After the First Child, the Second

            for Chris Martin

To you
through whom

these sudden days
blowse & hum

thirst & quench
a tide of tensing trees

days tick by
beats in a song

my body grows
fuller each day

I think my life
has always been

for this quiet
darkness

your forehead
& eyelashes

face pressed
to my breast

your skin a texture
electrifying

my fingertips
wool on cotton

wool on glass
the fibers rise

& I can’t sleep
for being alive
 

More by Mary Austin Speaker

A Score for Tourist Movies

If music plays with film
then film is an illustration
of music’s movement.
Snap, blast, sever, sever, stop.
Even the dog twitching his ears.

If islands nestle in the ocean,
and a statue rises above the pilgrim,
then we are standing on a cliff
and the pilgrim has reached her goal.
The light is as pale as the back of her hand.

If the dancers twitch arrythmically
their dance is only partly kept.
At twenty-four frames per second,
film makes a lonely memory.
They sway staccato, staggered, stretched.

If drums repeat the pace
of film’s slip through the gate,
then the song’s refrain
retells film’s fades and cutaways.
Even its night-quiet darks.

If horns evoke an antique joy,
lens flares and close-ups send
their renderings into red relief.
How has mankind managed grief?
Light, noise, movement, breath.

If blood is to the body
as film is to the camera,
if film is a flat and lucid eye,
if light is a perishable gift,
then the night is the gate of the dark.

If light falls away with always
then film is a parcel of rest.
Panoramas, linked and strung
as castle-steps, lawns, the fine
iron bars of the castle gate.

If drums pace the beat of blood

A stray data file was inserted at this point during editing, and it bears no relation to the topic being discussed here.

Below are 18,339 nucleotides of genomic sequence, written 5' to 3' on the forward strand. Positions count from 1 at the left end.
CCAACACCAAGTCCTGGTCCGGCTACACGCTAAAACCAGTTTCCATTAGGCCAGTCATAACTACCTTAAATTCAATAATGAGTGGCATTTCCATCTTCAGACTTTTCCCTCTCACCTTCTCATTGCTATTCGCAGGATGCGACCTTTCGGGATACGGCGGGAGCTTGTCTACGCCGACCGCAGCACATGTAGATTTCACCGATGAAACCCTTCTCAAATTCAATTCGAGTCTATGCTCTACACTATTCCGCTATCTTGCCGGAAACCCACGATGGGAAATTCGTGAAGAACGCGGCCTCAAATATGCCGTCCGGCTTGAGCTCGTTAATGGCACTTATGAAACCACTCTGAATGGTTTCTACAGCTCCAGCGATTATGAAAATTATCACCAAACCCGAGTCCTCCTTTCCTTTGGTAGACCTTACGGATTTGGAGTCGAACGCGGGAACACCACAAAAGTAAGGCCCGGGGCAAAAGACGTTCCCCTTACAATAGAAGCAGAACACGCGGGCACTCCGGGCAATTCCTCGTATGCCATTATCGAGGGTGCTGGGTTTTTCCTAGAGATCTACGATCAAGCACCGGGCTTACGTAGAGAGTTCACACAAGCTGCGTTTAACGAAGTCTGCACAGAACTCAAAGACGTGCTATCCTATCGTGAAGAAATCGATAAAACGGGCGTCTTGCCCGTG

and film is the speed of the rattle
of breath, then the dancers have
truly escaped us. We slow
as they quicken. We go and go.

Related Poems

Song for the Festival

At the May Day parade, my mask made of moss
and bark, my hair full of flowers, my friend beside me,
her pretty red mouth under the hawk’s beak
of her mask of green sage.

At the children’s pageant, music
died in the speakers. The shadow
of a crow passed over. My hair a crown
of flowers, yellow and red roses large as fists,
flowers on which I’d spent my last $20
at the mercado.

But beauty wasn’t enough. Being admired
by strangers was not enough.

I saw a girl, wandering, looking for her mother.
I knelt down, lowered my mask, showed her
my face. She’s looking for you too, I say.
She tries to spot her mother’s yellow dress.
A gold dog passes, happy and white-faced,
wearing pink nylon fairy wings. The girl points
and laughs; the hard part of her day
is over.

The people I’m looking for—I don’t know where they are.
I don’t know the color of their clothing. From across the park
I see the dark windows of my apartment.

Spring has arrived.
Let me not despair.